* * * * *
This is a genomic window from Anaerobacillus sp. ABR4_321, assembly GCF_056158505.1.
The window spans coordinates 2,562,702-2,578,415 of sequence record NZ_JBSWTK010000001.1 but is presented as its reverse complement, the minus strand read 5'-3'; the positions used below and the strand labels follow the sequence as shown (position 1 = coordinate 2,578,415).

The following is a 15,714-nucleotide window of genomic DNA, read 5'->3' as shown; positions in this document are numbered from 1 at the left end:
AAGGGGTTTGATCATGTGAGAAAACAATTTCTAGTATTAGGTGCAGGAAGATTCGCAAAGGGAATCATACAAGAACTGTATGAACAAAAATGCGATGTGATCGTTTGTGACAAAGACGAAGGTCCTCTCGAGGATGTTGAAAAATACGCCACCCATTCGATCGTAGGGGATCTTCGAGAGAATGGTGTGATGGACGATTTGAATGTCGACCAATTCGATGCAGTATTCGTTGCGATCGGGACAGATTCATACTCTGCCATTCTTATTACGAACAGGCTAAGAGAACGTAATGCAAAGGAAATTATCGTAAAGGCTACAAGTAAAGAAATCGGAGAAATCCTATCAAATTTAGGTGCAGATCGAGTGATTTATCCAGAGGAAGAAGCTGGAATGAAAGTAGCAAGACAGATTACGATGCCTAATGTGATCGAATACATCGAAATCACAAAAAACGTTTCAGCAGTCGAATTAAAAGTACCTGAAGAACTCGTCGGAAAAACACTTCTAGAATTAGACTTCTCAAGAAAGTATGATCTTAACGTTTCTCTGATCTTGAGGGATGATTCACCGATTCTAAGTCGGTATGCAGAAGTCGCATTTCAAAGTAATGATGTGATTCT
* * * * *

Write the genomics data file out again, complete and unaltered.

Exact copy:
This is a genomic window from Anaerobacillus sp. ABR4_321, assembly GCF_056158505.1.
The window spans coordinates 2,562,702-2,578,415 of sequence record NZ_JBSWTK010000001.1 but is presented as its reverse complement, the minus strand read 5'-3'; the positions used below and the strand labels follow the sequence as shown (position 1 = coordinate 2,578,415).

The following is a 15,714-nucleotide window of genomic DNA, read 5'->3' as shown; positions in this document are numbered from 1 at the left end:
AAGGGGTTTGATCATGTGAGAAAACAATTTCTAGTATTAGGTGCAGGAAGATTCGCAAAGGGAATCATACAAGAACTGTATGAACAAAAATGCGATGTGATCGTTTGTGACAAAGACGAAGGTCCTCTCGAGGATGTTGAAAAATACGCCACCCATTCGATCGTAGGGGATCTTCGAGAGAATGGTGTGATGGACGATTTGAATGTCGACCAATTCGATGCAGTATTCGTTGCGATCGGGACAGATTCATACTCTGCCATTCTTATTACGAACAGGCTAAGAGAACGTAATGCAAAGGAAATTATCGTAAAGGCTACAAGTAAAGAAATCGGAGAAATCCTATCAAATTTAGGTGCAGATCGAGTGATTTATCCAGAGGAAGAAGCTGGAATGAAAGTAGCAAGACAGATTACGATGCCTAATGTGATCGAATACATCGAAATCACAAAAAACGTTTCAGCAGTCGAATTAAAAGTACCTGAAGAACTCGTCGGAAAAACACTTCTAGAATTAGACTTCTCAAGAAAGTATGATCTTAACGTTTCTCTGATCTTGAGGGATGATTCACCGATTCTAAGTCGGTATGCAGAAGTCGCATTTCAAAGTAATGATGTGATTCT